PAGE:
Ignoring the private debts stats in the article after the recent financial crisis seems a little shortsighted.

Still, small population + natural resources + customers for the natural resources tends to do wonders for economic performance.
Much like Thatcher and North Sea oil. Or Norway.

Funnily enough, when I lived there, I agreed with cam that Australia was failing to actually build for internal prosperity. Now I think - well, why not be like Norway?

The piece on offshoring and wages... by Metatone (4.00 / 1) #2 Sat Dec 10, 2011 at 04:38:57 AM EST
is all at once very perceptive and very depressing.
It's a great illustration of the gap between micro and macro levels.

Not sure by TheophileEscargot (2.00 / 0) #3 Sat Dec 10, 2011 at 05:18:46 AM EST
From a triage point of view, it seems to be things with a zero benefit might be the ones to encourage. Things with a strong positive are probably safe, things with a strong negative too hard to save.
It is unlikely that the good of a snail should reside in its shell: so is it likely that the good of a man should?
[ Parent ]
I wonder what Danish maths grads do by Scrymarch (4.00 / 1) #8 Sat Dec 10, 2011 at 05:19:50 PM EST
Is it quantitative work, that requires close work with management or product development, or complex data analysis, and communication of that. If they were British jobs I would have guessed finance.

Iambic Web Certified

[ Parent ]
Eurozon Summit by jimgon (4.00 / 1) #4 Sat Dec 10, 2011 at 07:44:40 AM EST
I haven't fully processed it. 

But what they're doing is to continue to forward the notion that the current sovereign debt crisis is a moral failing.  What I've read of the treaty modifications seek to solve the moral dilemma.  It doesn't do anything for the economic crisis and in the short term will make it worse.  Cutting government budgets in a depressed economy will further depress the economy and negatively impact government revenues.  Eventually the economy will recover.  The real question is how much pain you want to put the populace through in order to get to recovery.  You can make their situation much worse in the short term to get to the bottom quicker or you can ease the pain along the way.  There's the real moral failing. 

Technician - "We can't even get decent physical health care. Mental health is like witchcraft here."
Alexey Sayle by Scrymarch (4.00 / 2) #5 Sat Dec 10, 2011 at 10:18:31 AM EST
Have a soft spot for him, didn't realize he was biographing now.

Euro - this does seem epochal but I find it really hard to read where it's going. The thing is EU institutions so far have fudged by in all sorts of explicitly illegal ways because it was convenient or it was sort of what people wanted it to do. (This is like much of organizational life really.) Eg the EU accounts not being signed off by auditors for over a decade. So if the consensus breaks down, it could well break down just like that - everyone mouthing platitudes and doing their own thing anyway. It's not at all cut and dried that this is even really a veto, as one of your links mentions.

Giving up fiscal or monetary stimulus as a policy option seems kind of insane though. I'm not even convinced it's someting "the markets" are demanding - they were quite happy to rally on the recent injection of liquidity. I guess an obvious step would be for the central institutions like the ECB and European Commission to take over the counter-cyclical spending role. It's not like Keynesian-style infra spending is alien to them. They could try to tie it to the economic cycle better.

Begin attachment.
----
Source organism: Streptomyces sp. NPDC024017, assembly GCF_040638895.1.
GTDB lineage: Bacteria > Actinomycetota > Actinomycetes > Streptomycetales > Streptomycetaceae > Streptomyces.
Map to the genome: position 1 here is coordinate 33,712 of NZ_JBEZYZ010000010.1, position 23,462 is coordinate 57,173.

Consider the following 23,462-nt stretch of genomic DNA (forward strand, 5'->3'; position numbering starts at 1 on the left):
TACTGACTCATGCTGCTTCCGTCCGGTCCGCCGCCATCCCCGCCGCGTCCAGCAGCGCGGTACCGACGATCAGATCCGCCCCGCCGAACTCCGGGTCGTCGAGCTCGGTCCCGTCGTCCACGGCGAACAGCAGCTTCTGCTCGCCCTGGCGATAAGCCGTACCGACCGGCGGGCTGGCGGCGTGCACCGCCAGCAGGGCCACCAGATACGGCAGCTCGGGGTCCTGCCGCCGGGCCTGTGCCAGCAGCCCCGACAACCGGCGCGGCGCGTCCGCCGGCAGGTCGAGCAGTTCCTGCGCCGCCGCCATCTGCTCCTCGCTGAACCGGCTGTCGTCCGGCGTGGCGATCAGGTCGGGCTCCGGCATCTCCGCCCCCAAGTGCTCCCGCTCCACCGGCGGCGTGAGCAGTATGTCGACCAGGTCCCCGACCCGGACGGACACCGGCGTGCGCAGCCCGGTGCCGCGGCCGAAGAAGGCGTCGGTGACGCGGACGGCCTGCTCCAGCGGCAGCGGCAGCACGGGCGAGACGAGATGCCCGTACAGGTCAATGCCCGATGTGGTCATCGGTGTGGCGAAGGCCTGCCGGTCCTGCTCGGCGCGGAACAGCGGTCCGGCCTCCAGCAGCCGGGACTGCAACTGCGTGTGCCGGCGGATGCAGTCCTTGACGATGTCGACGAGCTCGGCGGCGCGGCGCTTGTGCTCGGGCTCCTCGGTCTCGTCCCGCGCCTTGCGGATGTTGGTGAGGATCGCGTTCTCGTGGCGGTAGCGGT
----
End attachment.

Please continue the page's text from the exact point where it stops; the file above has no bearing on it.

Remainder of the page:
Last note - Croatia has balls of steel joining now. Seems to be a case of the political class forging ahead without popular backing though. That doesn't taste very good. It probably is in their interest to be in, at least in normal times - they have a plenty of EU land borders and must be pretty well tied economically. Euro doesn't make any more sense for though.

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Woman of Kleenex by marvin (4.00 / 1) #6 Sat Dec 10, 2011 at 04:04:24 PM EST
Your title reminded me of a Niven short story.

Video game addiction video: by ammoniacal (4.00 / 1) #7 Sat Dec 10, 2011 at 04:29:24 PM EST
I call bullshit. That woman's WAY too ugly to be Aussie.

"To this day that was the most bullshit caesar salad I have every experienced..." - triggerfinger

The Eurozone is a success by dev trash (4.00 / 1) #9 Sat Dec 10, 2011 at 06:24:46 PM EST
10 Has Germany gone to war with France over coal?
20 Goto 10

Me neither. by Breaker (2.00 / 0) #10 Mon Dec 12, 2011 at 08:19:27 AM EST
getting even the Lisbon treaty passed by every EU nation
Even if they had to vote twice, until the "right" result was achieved, in Ireland, the Netherlands and even in Labial France.

In the long term though, this may threaten the City's status more than a deal.

In short, no.  FTT is even conceded by the Eu authorities to be a bad thing.  If the EU superstate wants to cripple itslef by doing so, off you go.

That'll be more business for London then.  Don't forget that London is the springboard for NEAT (North Am, Euro and Asia) transfer, although that's looking more like ANET these days.

Acting outside the constraints of the EU has set a precedent.  Even if there's more taxation and useless regulation in the EU with regards the banking sector, expect the monied interests to negotiate around the EU.  Precedent, rememeber?

France is fucked and they know it.  Chermany has no appetite for assuming the role of saviour, so the bill was designed, from the start, that no Brit government could sign it.

Man of Steel | 10 comments (10 topical, 0 hidden) | Trackback